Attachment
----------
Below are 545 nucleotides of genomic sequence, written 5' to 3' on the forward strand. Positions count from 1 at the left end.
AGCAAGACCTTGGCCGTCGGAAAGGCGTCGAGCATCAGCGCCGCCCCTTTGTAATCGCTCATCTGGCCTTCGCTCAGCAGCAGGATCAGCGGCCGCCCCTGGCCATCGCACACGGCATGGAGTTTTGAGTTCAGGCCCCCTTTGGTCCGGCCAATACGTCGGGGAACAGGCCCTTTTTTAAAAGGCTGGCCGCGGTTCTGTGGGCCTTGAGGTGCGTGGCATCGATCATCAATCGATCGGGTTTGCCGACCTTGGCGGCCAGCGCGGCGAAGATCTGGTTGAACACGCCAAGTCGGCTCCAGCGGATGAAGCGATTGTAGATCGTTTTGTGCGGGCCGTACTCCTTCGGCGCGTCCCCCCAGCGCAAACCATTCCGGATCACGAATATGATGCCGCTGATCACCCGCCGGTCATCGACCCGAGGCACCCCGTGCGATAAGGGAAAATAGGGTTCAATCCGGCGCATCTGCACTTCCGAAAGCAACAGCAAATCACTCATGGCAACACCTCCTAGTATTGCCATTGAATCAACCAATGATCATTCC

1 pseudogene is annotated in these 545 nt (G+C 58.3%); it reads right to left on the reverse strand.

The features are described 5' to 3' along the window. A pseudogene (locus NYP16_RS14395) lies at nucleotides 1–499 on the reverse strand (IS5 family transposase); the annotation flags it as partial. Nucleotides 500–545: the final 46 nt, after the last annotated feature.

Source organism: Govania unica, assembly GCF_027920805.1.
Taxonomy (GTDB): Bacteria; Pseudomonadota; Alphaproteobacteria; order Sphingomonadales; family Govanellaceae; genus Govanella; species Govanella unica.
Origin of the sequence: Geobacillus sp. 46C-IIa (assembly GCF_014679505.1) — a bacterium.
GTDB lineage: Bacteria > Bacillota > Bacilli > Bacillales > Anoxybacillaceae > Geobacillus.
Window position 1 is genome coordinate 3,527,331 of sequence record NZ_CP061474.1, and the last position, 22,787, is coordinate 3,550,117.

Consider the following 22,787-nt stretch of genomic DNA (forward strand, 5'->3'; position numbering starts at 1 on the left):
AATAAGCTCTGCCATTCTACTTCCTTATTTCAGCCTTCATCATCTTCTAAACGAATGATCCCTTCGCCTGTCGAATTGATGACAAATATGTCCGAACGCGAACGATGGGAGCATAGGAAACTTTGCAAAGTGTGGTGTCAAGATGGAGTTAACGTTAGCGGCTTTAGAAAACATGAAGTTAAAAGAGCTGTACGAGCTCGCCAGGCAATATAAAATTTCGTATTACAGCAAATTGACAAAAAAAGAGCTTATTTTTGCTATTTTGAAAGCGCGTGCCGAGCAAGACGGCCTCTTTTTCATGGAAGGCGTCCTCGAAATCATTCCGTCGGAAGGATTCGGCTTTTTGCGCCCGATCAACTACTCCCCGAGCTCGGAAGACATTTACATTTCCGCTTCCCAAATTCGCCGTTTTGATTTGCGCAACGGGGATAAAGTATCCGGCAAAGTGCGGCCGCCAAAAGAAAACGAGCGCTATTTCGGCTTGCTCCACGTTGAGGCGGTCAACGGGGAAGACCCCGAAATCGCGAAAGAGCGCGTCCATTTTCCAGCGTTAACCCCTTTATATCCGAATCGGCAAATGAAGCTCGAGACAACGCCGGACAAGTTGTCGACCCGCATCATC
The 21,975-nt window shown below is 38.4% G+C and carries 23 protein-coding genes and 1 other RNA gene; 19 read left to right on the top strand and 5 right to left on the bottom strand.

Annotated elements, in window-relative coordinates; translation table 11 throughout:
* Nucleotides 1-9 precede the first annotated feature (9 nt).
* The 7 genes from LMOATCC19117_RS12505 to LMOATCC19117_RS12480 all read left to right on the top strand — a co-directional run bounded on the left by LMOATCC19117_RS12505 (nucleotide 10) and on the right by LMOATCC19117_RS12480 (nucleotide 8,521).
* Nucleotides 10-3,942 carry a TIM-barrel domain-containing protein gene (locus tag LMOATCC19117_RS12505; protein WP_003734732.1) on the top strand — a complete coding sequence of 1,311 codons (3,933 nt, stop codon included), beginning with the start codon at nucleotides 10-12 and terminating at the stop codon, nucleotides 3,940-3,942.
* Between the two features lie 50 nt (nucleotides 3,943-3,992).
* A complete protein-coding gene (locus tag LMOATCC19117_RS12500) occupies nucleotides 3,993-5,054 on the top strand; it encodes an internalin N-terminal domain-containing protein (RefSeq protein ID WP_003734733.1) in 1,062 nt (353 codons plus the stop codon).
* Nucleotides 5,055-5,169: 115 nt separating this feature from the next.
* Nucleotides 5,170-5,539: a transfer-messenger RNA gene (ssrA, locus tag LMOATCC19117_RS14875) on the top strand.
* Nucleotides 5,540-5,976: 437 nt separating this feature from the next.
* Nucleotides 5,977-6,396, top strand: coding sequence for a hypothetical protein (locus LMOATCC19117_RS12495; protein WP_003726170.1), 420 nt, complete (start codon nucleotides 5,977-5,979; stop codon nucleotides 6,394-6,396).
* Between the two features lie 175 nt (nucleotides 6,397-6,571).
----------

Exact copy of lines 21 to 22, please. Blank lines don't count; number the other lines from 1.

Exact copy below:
* Nucleotides 5,540-5,976: 437 nt separating this feature from the next.
* Nucleotides 5,977-6,396, top strand: coding sequence for a hypothetical protein (locus LMOATCC19117_RS12495; protein WP_003726170.1), 420 nt, complete (start codon nucleotides 5,977-5,979; stop codon nucleotides 6,394-6,396).